* tickets required
Carthage Faculty Trio | Sept. 23 | 7:30 p.m. Piano Solo | Oct. 7 | 7:30 p.m. Piano Solo | Nov. 4 | 7:30 p.m. Carthage Faculty Trio | Nov. 13 | 7:30 p.m. Piano Solo | Jan. 11 | 7:30 p.m. Carthage Faculty Trio | Feb. 17 | 7:30 p.m. Carthage Piano Faculty | Feb. 18 | 1 p.m. Piano Solo | March 17 | 7:30 p.m. Piano Solo | April 22 | 4 p.m.
singing our faith: from chants to hymns Oct. 29 | 4 p.m. | A. F. Siebert Chapel In honor of the Luther 500 Memorial Celebration, the Center for Faith and Spirituality hosts “Singing Our Faith: From Chants to Hymns.” The event will feature chants with which Martin Luther would have been familiar, and the hymns those chants inspired Luther to write. The event will feature organist and adjunct organ faculty member Chris Berry, who will play organ pieces associated with the time during which Martin Luther lived. Professor Berry is a world-renowned organist, having previously played for the final liturgy of World Youth Day, presided over by Pope John Paul II. Currently, in addition to teaching at Carthage, Professor Berry serves as the director of music and organist at the Basilica of St. Josaphat in Milwaukee. The event provides the opportunity to sing and experience timeless music together.
c h a m b er mu s i c s er ie s VOCES8*
Feb. 15 | 7:30 p.m. | A. F. Siebert Chapel VOCES8 is recognized as one of the most versatile and well-loved vocal groups worldwide. The British ensemble has toured internationally, performing at venues like the Royal Albert Hall in London, Tokyo Opera City, and the Shanghai Concert Hall. The group covers a range of genres, performing everything from Renaissance masses to arrangements of contemporary pop songs as well as releasing a number of chart-topping original albums. Its members make a commitment to musical education by participating in unique programs, providing music scholarships, and creating the VOCES8 Method, a teaching tool written by the ensemble’s own Paul Smith.
Feb. 22 | 7:30 p.m. | A. F. Siebert Chapel Simone Dinnerstein is a New York-based classical pianist who is taking the world by storm. Starting with the success of her self-financed recording of Johann Sebastian Bach’s “Goldberg Variations”, Ms. Dinnerstein has gone on to perform in venues such as the Kennedy Center for the Performing Arts, the Sydney Opera House, London’s Wigmore Hall. As part of the Piatigorsky Foundation, she also brings classical music to unconventional places. She is the founder of Neighborhood Classics, a concert series to raise money for music education programs in New York’s public schools. Ms. Dinnerstein brings a unique and elegant voice to her genre, inviting audiences to experience each piece as if it is brand new.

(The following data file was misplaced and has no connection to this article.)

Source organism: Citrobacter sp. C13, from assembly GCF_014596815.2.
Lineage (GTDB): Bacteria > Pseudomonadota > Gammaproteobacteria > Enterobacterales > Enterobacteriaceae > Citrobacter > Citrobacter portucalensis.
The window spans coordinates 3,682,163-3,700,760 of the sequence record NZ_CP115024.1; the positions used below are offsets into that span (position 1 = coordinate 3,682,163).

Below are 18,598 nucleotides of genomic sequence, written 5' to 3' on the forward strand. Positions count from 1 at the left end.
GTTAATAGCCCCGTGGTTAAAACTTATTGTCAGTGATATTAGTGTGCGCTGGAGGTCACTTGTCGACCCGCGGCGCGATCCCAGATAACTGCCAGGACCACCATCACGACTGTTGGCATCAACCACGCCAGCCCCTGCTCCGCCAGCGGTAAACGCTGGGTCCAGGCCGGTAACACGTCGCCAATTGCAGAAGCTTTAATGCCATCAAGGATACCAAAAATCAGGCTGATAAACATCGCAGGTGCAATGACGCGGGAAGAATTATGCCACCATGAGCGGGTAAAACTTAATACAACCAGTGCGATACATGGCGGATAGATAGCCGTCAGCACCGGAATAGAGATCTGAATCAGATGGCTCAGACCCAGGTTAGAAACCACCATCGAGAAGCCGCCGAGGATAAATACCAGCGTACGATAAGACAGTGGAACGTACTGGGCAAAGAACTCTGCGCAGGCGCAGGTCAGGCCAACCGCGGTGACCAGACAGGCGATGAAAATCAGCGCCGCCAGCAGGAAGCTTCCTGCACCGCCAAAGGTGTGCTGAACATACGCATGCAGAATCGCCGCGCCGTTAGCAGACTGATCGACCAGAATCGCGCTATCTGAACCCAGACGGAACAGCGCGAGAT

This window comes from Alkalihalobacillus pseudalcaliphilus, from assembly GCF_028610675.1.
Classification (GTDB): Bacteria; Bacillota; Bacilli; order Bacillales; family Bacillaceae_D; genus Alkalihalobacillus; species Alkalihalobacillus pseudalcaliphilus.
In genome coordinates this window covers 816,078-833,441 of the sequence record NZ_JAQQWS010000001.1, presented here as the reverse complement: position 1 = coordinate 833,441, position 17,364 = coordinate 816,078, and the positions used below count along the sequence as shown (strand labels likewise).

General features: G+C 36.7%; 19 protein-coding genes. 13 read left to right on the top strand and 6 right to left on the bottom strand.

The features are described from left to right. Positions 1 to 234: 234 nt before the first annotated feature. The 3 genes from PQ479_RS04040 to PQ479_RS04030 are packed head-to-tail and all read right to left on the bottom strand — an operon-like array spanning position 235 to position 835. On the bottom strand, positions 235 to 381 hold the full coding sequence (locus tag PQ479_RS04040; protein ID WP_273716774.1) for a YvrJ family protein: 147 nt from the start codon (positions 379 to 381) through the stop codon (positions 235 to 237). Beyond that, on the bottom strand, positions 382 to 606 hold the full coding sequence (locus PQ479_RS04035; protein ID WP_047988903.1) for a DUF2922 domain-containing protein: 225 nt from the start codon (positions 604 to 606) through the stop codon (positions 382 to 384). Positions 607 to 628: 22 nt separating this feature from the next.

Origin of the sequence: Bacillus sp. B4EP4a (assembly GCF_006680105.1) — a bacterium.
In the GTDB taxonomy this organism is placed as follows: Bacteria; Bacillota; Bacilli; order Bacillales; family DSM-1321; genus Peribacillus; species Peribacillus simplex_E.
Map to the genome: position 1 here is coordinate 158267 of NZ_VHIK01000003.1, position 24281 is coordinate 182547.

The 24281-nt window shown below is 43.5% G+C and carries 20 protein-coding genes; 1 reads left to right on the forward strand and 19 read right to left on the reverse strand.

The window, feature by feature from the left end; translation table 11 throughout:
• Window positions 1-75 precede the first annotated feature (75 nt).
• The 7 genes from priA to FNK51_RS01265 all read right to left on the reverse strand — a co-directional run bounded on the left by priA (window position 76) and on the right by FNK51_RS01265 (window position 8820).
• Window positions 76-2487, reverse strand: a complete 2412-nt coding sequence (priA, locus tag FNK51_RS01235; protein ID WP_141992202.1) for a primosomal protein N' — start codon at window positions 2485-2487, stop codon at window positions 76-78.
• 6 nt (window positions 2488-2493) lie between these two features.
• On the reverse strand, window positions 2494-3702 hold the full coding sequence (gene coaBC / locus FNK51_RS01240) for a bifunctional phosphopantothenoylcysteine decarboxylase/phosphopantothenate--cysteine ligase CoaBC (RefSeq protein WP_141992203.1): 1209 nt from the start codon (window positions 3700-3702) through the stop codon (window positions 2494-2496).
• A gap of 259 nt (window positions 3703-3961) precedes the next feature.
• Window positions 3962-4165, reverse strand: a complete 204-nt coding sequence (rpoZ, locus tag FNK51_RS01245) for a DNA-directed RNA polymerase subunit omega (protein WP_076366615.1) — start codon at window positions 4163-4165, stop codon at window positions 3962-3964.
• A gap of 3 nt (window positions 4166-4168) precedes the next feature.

beethoven: five piano concertos | one pianist*
* tickets required
April 6 | 7 p.m. | A. F. Siebert Chapel
New Philharmonic, under the direction of Kirk Muspratt, is the resident professional orchestra of College of DuPage. The 60-member orchestra performs for more than 1,500 people at McAninch Arts Center. The performance will feature Carthageâ€™s own Professor Wael Farouk, who has an illustrious career in his own right. His personal performance career has taken him across five continents, where he has played venues such as White Hall in St. Petersburg, Russia; the Schumann House in Leipzig, Germany; and Carnegie Hall in New York.
the brahms project, featuring ilya kaler*
May 7 | 7:30 p.m. | A. F. Siebert Chapel The final performance of The Brahms Project will feature Russian violinist Ilya Kaler. He has led a prolific career as a soloist, chamber musician, recording artist, and professor, and served as the concertmaster at the Rochester (New York) Philharmonic Orchestra from 1996-2001. He is a gold medalist at three of the most prestigious violin competitions: the Tchaikovsky competition in Moscow, the Sibelius competition in Helsinki, and the Premio Paganini in Genoa, Italy.
a r t s a nd c r e at i v i t y fe s t i va l Artistic Director Corinne Ness March 13-18 The third annual Arts and Creativity Festival celebrates the dedication to the arts exhibited by the students of Carthage. This event recognizes the importance of Carthageâ€™s commitment to a liberal arts curriculum that allows students to see and experience the world around them in innovative ways. The festival celebrates the hard work Carthage students have done in their exploration of art in all forms.
highlights: The annual Student Juried Art Show in the H. F. Johnson Gallery of Art A solo piano performance by Professor Wael Farouk as part of The Brahms Project Silent Sky, directed by Professor Herschel Kruger Philharmonic Concert under the direction of Professor E. Edward Kawakami A special Family Fun Night Arts Fair, featuring face painting, an instrument petting zoo, a photo booth, and other special arts activities Guest speakers, poetry readings, dance showings by student choreographers, drumming circles, caricatures, and alumni networking events
o t her e v en t s stratford trip
* tickets required
On the annual trip to the acclaimed Stratford Festival in Ontario, students will attend five plays in 2 ½ days. The trip is a longstanding Carthage tradition, started in 1967 by English professor Don Michie and theatre professor Shandy Holland. The festival brings theatre lovers from all over the world together to honor the great works of William Shakespeare.